In the years running up to his unexpected death, aged 64 in 1975, Herrmann, that most modern of movie composers, was enjoying collaborations with many rising stars of modern cinema. Since then, and thanks to them, his music has rarely been out of fashion.
* I’ll be discussing Bernard Herrmann’s work on the Movie Cafe, BBC Radio Scotland on Thursday at 1.15pm, and The Filmhouse cinema in Edinburgh is showing a terrific season of Herrmann-scored films from today.
Today would have been the 85th birthday of movie legend Marilyn Monroe – and I thought I’d take the opportunity to celebrate a less feted aspect of her career: her singing.
Monroe may have sung in more than a quarter of her films – including some of her best-loved ones – but her singing is rarely mentioned in any of the potted biogs written about her. And yet, her sultry, soulful and sumptuous vocals contributed enormously to her overall sex appeal (witness the fact that songs were shoehorned even into the western River of No Return) – it’s just that everyone has been distracted by her visual voluptuousness..
Nevertheless, her singing abilities were recognised by her employers almost from the word go. She sang various numbers in her first notable role – in Ladies of the Chorus, in 1949, and memorably crooned along to a record of Kiss in the thriller Niagara (1953).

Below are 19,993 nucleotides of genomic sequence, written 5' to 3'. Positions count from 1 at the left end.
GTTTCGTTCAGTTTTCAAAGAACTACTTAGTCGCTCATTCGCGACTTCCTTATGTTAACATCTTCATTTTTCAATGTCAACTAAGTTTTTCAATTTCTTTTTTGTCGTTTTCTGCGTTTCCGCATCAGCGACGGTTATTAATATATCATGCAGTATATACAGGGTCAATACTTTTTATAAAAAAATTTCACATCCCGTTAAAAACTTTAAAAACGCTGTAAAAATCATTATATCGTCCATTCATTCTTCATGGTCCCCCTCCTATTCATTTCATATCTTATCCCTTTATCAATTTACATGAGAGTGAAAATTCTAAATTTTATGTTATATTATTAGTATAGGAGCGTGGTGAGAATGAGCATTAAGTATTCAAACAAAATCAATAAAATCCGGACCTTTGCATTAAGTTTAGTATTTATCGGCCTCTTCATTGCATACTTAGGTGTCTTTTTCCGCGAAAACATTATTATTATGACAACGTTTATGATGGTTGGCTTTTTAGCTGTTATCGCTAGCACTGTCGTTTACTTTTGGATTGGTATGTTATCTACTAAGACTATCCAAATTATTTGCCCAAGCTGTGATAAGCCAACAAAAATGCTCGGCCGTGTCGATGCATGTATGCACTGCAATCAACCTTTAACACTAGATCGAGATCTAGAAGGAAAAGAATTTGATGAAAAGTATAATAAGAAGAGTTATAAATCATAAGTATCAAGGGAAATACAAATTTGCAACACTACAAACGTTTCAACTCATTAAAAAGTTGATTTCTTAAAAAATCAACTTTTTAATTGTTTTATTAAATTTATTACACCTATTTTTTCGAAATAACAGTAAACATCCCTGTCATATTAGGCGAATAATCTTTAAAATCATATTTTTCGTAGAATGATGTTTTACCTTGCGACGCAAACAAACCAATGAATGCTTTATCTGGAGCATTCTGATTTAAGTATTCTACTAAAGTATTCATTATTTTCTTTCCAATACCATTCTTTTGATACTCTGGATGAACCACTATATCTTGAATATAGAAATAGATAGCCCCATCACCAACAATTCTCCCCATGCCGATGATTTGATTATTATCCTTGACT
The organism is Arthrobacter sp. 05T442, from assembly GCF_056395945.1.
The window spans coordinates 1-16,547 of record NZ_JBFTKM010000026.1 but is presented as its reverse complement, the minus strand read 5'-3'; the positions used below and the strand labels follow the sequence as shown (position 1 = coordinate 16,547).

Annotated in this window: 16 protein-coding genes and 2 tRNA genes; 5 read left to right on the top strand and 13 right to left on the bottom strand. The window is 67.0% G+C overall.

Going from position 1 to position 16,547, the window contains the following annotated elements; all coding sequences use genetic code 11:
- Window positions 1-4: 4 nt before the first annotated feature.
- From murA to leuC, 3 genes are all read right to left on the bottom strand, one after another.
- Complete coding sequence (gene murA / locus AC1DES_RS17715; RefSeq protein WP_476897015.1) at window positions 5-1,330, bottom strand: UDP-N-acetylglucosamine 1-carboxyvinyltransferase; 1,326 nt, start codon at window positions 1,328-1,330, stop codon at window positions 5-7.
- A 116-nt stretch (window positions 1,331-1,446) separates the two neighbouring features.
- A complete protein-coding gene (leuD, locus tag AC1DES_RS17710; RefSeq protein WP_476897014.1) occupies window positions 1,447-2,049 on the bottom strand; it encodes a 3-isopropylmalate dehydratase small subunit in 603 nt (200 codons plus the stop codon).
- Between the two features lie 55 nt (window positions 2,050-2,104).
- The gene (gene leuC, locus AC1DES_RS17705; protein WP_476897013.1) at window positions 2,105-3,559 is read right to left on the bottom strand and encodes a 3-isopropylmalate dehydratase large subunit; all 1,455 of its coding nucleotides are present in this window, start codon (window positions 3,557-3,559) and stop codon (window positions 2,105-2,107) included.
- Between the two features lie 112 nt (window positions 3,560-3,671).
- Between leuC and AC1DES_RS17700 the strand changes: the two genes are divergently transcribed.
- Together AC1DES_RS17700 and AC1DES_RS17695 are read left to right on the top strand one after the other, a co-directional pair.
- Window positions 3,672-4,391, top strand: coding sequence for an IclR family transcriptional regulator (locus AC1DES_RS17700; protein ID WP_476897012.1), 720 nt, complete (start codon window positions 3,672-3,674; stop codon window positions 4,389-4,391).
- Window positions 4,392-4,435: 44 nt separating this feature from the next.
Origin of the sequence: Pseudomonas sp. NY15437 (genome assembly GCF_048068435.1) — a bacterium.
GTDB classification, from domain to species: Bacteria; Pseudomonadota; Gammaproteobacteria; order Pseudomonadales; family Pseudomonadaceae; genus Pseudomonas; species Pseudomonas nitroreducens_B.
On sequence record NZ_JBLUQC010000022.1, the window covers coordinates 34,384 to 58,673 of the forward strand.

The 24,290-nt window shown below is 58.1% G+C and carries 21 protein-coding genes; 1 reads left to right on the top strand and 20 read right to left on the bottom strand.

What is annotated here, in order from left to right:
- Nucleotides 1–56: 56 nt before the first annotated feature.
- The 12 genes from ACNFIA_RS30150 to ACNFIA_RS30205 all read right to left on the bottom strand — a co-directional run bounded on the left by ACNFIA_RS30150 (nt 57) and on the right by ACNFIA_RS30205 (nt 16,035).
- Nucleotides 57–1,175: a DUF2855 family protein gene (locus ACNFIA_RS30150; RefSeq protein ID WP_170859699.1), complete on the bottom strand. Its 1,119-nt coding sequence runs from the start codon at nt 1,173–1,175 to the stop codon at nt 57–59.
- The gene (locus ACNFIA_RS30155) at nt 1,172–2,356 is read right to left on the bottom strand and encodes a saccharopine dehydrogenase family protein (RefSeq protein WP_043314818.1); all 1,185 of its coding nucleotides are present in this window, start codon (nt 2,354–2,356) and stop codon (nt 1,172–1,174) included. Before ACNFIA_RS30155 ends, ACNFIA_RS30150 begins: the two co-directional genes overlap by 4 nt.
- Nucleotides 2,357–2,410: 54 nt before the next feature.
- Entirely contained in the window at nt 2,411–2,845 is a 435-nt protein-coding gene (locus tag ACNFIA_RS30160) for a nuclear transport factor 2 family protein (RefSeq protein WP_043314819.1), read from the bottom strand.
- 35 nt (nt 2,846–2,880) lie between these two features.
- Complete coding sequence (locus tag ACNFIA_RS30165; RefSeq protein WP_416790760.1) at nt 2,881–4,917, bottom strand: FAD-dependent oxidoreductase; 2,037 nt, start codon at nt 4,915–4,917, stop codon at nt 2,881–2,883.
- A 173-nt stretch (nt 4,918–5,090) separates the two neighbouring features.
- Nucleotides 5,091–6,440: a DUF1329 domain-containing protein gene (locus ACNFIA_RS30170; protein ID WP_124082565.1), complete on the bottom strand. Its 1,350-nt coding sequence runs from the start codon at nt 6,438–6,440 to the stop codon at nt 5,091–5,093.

Thereafter, Monroe gave a string of iconic musical performances. As Lorelei Lee, the archetypal gold-digging blonde, in the sparkling Howard Hawks comedy-musical Gentlemen Prefer Blondes (1953), she guaranteed herself a place in the pantheon of great Hollywood musical moments when she sang Diamonds Are Girl’s Best Friend.
While Marilyn got to prance around in Schiaparelli-pink satin as debonair dancers draped diamonds on her, poor old Jane Russell (as her best pal, Dorothy) had as her featured number Ain’t There Anyone Here For Love. The song was okay, though hardly Hoagy Carmichael’s finest, but Russell had to perform it with a particularly camp-looking crew of scrawny, knobbly-kneed dancers who did not look in the slightest bit interested in her or her impressively upholstered chest.
Monroe and Russell actually made a pretty good team, both comically and musically: they duetted memorably on Hoagy Carmichael’s When Love Goes Wrong (Nothing Goes Right), and Jule Styne and Leo Robin’s Bye Bye Baby and A Little Girl From Little Rock.
There’s No Business Like Showbusiness (1954) also made good use of Monroe’s singing skills – notably on the sizzling Heat Wave.
But easily the most sexually charged of her musical performances were to be found in Some Like It Hot. As Sugar Kane, the emotionally fragile yet effervescent singer with Sweet Sue and Her Society Syncopaters, Monroe only sang a trio of songs (Runnin’ Wild, I Wanna Be Loved By You and I’m Through With Love) but they make an indelible impression: indeed, she pretty much ruined them for anyone else. Even those who had sung them first..
I Wanna Be Loved By You may have been associated with another Kane – Helen, the original boop-boop-a-doop girl from the 1920s (and many a Betty Boop cartoon), but from 1959 onwards, it was Marilyn’s grown-up, sensual version that first sprang to minds, and poor old Helen’s girlish boop-boop-a-doops were forgotten.